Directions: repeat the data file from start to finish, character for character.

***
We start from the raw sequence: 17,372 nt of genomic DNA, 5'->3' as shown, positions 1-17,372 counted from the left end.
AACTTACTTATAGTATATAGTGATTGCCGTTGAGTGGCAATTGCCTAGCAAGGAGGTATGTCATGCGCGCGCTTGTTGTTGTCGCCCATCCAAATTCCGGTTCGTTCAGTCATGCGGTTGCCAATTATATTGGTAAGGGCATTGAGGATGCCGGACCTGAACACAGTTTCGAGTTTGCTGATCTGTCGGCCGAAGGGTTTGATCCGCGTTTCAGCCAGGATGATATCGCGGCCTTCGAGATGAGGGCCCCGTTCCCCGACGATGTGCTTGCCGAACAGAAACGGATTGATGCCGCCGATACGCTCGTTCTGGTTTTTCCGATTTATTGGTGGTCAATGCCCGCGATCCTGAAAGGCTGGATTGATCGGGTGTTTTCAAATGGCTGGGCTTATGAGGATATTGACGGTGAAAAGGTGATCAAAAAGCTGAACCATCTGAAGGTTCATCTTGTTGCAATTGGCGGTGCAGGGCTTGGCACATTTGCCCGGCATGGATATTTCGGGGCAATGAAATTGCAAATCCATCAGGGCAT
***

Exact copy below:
We start from the raw sequence: 17,372 nt of genomic DNA, 5'->3' as shown, positions 1-17,372 counted from the left end.
AACTTACTTATAGTATATAGTGATTGCCGTTGAGTGGCAATTGCCTAGCAAGGAGGTATGTCATGCGCGCGCTTGTTGTTGTCGCCCATCCAAATTCCGGTTCGTTCAGTCATGCGGTTGCCAATTATATTGGTAAGGGCATTGAGGATGCCGGACCTGAACACAGTTTCGAGTTTGCTGATCTGTCGGCCGAAGGGTTTGATCCGCGTTTCAGCCAGGATGATATCGCGGCCTTCGAGATGAGGGCCCCGTTCCCCGACGATGTGCTTGCCGAACAGAAACGGATTGATGCCGCCGATACGCTCGTTCTGGTTTTTCCGATTTATTGGTGGTCAATGCCCGCGATCCTGAAAGGCTGGATTGATCGGGTGTTTTCAAATGGCTGGGCTTATGAGGATATTGACGGTGAAAAGGTGATCAAAAAGCTGAACCATCTGAAGGTTCATCTTGTTGCAATTGGCGGTGCAGGGCTTGGCACATTTGCCCGGCATGGATATTTCGGGGCAATGAAATTGCAAATCCATCAGGGCAT